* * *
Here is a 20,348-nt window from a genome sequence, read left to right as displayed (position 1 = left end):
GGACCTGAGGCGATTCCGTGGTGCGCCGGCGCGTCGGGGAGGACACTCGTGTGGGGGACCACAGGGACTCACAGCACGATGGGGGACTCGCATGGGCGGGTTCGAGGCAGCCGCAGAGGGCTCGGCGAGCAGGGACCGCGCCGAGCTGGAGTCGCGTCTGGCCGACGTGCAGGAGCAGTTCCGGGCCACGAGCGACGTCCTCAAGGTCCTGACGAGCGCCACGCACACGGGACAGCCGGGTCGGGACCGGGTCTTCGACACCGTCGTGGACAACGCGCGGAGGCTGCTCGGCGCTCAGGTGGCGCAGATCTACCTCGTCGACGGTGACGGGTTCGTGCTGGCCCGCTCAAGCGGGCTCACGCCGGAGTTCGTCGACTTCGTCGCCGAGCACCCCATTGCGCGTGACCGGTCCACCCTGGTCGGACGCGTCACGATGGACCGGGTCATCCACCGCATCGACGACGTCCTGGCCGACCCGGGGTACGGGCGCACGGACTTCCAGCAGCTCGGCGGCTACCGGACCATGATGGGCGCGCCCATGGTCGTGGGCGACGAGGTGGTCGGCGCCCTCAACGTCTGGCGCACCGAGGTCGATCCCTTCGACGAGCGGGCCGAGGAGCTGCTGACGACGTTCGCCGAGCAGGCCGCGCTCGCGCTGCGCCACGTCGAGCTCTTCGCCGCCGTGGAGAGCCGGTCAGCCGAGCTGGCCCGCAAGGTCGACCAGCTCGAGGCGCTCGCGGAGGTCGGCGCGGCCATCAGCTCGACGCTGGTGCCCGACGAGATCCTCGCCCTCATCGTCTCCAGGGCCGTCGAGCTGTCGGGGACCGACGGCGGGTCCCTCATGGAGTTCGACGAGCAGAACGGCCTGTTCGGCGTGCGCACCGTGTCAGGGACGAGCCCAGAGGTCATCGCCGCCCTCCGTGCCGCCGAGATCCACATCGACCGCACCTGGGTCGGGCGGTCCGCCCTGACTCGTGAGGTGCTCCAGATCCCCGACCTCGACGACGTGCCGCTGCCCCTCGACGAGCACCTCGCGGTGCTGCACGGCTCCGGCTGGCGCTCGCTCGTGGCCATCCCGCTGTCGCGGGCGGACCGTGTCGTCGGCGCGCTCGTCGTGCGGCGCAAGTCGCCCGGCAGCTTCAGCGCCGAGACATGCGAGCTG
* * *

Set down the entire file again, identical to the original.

Here is a 20,348-nt window from a genome sequence, read left to right as displayed (position 1 = left end):
GGACCTGAGGCGATTCCGTGGTGCGCCGGCGCGTCGGGGAGGACACTCGTGTGGGGGACCACAGGGACTCACAGCACGATGGGGGACTCGCATGGGCGGGTTCGAGGCAGCCGCAGAGGGCTCGGCGAGCAGGGACCGCGCCGAGCTGGAGTCGCGTCTGGCCGACGTGCAGGAGCAGTTCCGGGCCACGAGCGACGTCCTCAAGGTCCTGACGAGCGCCACGCACACGGGACAGCCGGGTCGGGACCGGGTCTTCGACACCGTCGTGGACAACGCGCGGAGGCTGCTCGGCGCTCAGGTGGCGCAGATCTACCTCGTCGACGGTGACGGGTTCGTGCTGGCCCGCTCAAGCGGGCTCACGCCGGAGTTCGTCGACTTCGTCGCCGAGCACCCCATTGCGCGTGACCGGTCCACCCTGGTCGGACGCGTCACGATGGACCGGGTCATCCACCGCATCGACGACGTCCTGGCCGACCCGGGGTACGGGCGCACGGACTTCCAGCAGCTCGGCGGCTACCGGACCATGATGGGCGCGCCCATGGTCGTGGGCGACGAGGTGGTCGGCGCCCTCAACGTCTGGCGCACCGAGGTCGATCCCTTCGACGAGCGGGCCGAGGAGCTGCTGACGACGTTCGCCGAGCAGGCCGCGCTCGCGCTGCGCCACGTCGAGCTCTTCGCCGCCGTGGAGAGCCGGTCAGCCGAGCTGGCCCGCAAGGTCGACCAGCTCGAGGCGCTCGCGGAGGTCGGCGCGGCCATCAGCTCGACGCTGGTGCCCGACGAGATCCTCGCCCTCATCGTCTCCAGGGCCGTCGAGCTGTCGGGGACCGACGGCGGGTCCCTCATGGAGTTCGACGAGCAGAACGGCCTGTTCGGCGTGCGCACCGTGTCAGGGACGAGCCCAGAGGTCATCGCCGCCCTCCGTGCCGCCGAGATCCACATCGACCGCACCTGGGTCGGGCGGTCCGCCCTGACTCGTGAGGTGCTCCAGATCCCCGACCTCGACGACGTGCCGCTGCCCCTCGACGAGCACCTCGCGGTGCTGCACGGCTCCGGCTGGCGCTCGCTCGTGGCCATCCCGCTGTCGCGGGCGGACCGTGTCGTCGGCGCGCTCGTCGTGCGGCGCAAGTCGCCCGGCAGCTTCAGCGCCGAGACATGCGAGCTG